We have found that Gal-3 amplifies inflammation by inducing the expression of a series of well-known proinflammatory molecules in plaque pathology. Conditioned media from Gal-3 treated primary macrophages induced an up to 11-fold increase in monocyte chemoattaction. This effect shown to be largely independent of Gal-3 (using lactose to bind to and inactivate Gal-3), indicating that induced proinflammatory molecules are responsible for these functional effects. These molecules appear to act via Gαi linked G protein–coupled receptors (GPCRs) as PTX caused a 66% inhibition of chemotaxis. A microarray experiment, followed by real-time polymerase chain reaction (PCR) validation, indeed confirmed the upregulation of a range of monocyte chemoattractant molecules that act via the Gαi domain of G protein–coupled receptors in response to Gal-3 treatment, including several members of the chemokine family. CC chemokines, in particular, appear to be mainly responsible for the secondary chemotaxis induced by Gal-3 as 35K—a vaccinia virus protein that is known to bind to and inactivate all CC chemokines18,21—was able to inhibit the chemotactic effects of these mediators by 60%.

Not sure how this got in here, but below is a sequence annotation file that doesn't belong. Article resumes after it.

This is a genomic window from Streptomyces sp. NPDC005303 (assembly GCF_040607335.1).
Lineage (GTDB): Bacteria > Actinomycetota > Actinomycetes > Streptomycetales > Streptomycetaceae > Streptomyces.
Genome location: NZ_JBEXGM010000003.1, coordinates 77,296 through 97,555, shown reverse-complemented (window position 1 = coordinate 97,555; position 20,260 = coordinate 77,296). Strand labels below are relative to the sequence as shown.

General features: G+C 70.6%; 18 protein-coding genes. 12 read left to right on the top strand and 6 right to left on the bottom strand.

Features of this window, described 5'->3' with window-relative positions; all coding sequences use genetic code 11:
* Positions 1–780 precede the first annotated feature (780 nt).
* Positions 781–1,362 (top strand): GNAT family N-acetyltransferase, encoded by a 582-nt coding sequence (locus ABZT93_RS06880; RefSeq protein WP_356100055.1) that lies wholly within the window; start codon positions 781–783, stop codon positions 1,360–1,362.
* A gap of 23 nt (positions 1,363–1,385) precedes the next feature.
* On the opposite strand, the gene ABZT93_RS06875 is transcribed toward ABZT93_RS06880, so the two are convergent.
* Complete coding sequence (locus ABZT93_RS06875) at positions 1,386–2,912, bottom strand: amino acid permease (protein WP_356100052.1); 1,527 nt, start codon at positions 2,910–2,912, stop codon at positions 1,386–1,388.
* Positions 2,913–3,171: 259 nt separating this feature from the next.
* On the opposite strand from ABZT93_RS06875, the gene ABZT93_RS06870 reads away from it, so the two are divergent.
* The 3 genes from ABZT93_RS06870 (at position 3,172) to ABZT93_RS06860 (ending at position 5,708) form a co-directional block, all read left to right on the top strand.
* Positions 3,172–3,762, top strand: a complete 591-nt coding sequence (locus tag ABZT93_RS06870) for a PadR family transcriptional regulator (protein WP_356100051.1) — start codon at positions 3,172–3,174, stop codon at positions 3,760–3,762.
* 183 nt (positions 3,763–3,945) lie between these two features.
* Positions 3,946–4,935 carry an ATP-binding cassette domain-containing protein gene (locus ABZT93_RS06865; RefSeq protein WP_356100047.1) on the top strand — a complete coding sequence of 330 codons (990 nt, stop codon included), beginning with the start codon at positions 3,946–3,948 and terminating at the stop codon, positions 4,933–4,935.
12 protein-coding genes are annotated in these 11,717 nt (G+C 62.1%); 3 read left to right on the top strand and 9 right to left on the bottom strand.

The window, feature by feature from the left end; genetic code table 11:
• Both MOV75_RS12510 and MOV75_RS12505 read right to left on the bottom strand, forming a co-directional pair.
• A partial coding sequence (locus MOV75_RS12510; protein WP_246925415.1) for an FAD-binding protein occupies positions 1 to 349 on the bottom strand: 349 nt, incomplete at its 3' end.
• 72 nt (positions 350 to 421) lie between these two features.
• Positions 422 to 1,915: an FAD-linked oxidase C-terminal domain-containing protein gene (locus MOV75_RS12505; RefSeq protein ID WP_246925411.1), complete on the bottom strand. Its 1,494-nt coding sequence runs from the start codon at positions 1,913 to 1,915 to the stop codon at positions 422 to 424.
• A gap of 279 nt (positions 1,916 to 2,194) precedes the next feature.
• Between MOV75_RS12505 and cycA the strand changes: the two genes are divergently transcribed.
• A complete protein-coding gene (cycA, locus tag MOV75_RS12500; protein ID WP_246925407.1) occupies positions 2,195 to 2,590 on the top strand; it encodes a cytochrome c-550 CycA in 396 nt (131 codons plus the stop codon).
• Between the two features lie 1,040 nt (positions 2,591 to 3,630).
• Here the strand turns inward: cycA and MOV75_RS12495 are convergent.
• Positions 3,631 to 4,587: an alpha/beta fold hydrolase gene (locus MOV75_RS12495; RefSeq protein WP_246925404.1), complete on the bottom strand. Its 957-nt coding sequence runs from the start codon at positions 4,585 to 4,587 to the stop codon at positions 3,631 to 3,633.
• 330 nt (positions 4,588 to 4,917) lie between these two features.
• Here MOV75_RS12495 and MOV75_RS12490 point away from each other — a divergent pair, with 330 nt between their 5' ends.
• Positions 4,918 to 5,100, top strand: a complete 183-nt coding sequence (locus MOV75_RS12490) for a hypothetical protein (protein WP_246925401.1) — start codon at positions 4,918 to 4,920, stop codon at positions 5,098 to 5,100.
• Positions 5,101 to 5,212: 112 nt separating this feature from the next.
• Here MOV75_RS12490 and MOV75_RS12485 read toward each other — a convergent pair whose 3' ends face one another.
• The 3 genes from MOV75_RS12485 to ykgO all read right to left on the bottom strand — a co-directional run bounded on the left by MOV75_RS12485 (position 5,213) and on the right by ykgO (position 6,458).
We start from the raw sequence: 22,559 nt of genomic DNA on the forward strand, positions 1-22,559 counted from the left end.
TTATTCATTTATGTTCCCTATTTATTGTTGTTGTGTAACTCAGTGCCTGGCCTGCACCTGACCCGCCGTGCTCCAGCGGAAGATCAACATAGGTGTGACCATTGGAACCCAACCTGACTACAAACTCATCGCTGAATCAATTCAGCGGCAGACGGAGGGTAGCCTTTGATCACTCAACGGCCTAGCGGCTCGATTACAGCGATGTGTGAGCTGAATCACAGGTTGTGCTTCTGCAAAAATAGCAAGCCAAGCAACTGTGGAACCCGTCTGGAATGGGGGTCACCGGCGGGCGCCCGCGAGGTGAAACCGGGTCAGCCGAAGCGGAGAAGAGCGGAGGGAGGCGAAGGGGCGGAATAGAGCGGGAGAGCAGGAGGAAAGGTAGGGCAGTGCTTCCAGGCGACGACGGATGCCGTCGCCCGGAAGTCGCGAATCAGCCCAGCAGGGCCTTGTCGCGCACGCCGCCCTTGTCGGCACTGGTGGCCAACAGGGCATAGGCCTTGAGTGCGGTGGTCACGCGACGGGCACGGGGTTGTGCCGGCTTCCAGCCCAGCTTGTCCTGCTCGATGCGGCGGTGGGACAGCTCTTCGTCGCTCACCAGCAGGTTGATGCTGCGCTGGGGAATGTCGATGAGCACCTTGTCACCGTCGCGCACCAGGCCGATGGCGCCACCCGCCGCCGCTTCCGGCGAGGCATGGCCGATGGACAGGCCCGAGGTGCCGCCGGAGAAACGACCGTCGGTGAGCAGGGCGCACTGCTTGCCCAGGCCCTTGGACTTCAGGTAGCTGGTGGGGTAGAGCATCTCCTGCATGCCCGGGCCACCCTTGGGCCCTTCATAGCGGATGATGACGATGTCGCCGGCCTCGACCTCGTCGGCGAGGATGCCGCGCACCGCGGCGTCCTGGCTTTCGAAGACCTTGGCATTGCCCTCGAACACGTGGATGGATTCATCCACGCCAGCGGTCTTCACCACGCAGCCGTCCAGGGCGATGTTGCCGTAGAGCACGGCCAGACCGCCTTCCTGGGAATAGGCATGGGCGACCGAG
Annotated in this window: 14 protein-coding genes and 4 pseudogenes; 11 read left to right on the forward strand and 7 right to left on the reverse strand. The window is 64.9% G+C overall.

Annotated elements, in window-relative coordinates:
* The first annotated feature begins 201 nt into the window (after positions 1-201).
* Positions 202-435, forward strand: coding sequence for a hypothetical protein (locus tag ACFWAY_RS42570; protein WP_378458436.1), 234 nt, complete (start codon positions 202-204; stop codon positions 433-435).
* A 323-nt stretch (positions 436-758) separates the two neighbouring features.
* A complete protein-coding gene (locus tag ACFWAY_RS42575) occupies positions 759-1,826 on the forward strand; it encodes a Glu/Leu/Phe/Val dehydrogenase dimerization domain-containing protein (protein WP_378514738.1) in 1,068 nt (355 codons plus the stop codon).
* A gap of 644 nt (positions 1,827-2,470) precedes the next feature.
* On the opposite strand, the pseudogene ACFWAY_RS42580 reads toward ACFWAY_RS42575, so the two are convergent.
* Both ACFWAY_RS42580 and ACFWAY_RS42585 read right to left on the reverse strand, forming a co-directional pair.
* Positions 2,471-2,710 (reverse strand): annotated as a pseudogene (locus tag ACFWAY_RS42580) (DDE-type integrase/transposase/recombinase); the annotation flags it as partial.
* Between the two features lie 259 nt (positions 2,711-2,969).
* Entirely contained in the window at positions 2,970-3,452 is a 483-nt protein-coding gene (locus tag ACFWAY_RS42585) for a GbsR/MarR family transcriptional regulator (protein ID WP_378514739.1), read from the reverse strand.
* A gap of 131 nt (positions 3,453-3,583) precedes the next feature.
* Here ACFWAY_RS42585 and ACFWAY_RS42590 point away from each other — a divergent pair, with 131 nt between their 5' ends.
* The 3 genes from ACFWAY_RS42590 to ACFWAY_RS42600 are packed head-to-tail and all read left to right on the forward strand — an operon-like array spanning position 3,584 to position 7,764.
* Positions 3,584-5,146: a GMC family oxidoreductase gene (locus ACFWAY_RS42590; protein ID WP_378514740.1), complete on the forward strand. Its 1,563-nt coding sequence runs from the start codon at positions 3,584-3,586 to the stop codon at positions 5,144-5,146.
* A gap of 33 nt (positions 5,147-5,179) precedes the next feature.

Galectin-3 was not only found to be upregulated in advanced lesions, but was an abundant molecule at both mRNA and protein level. Gal-3 mRNA levels correlated significantly with CD68 levels, which we have previously shown to be elevated in unstable regions of CEA specimens and not with a-actin levels (smooth muscle cell–SMC marker) which are low in unstable plaque areas.5 These findings, in combination with the notion that high macrophage numbers and low smooth muscle cell content are associated with plaque vulnerability,22 suggest that Gal-3 levels could potentially be used as a novel biomarker of advanced plaques. In addition, further correlations of Gal-3 expression in human CEA specimens with proinflammatory mediators identified in in vitro experiments, indicate that chemokines such as CCL2, -5, -8, and -20 and CXCL2 are upregulated in regions of human atherosclerotic plaque where Gal-3 levels are also elevated. This observation provides further evidence that Gal-3 is responsible for the amplification of the expression of such inflammatory mediators within the atherosclerotic plaque.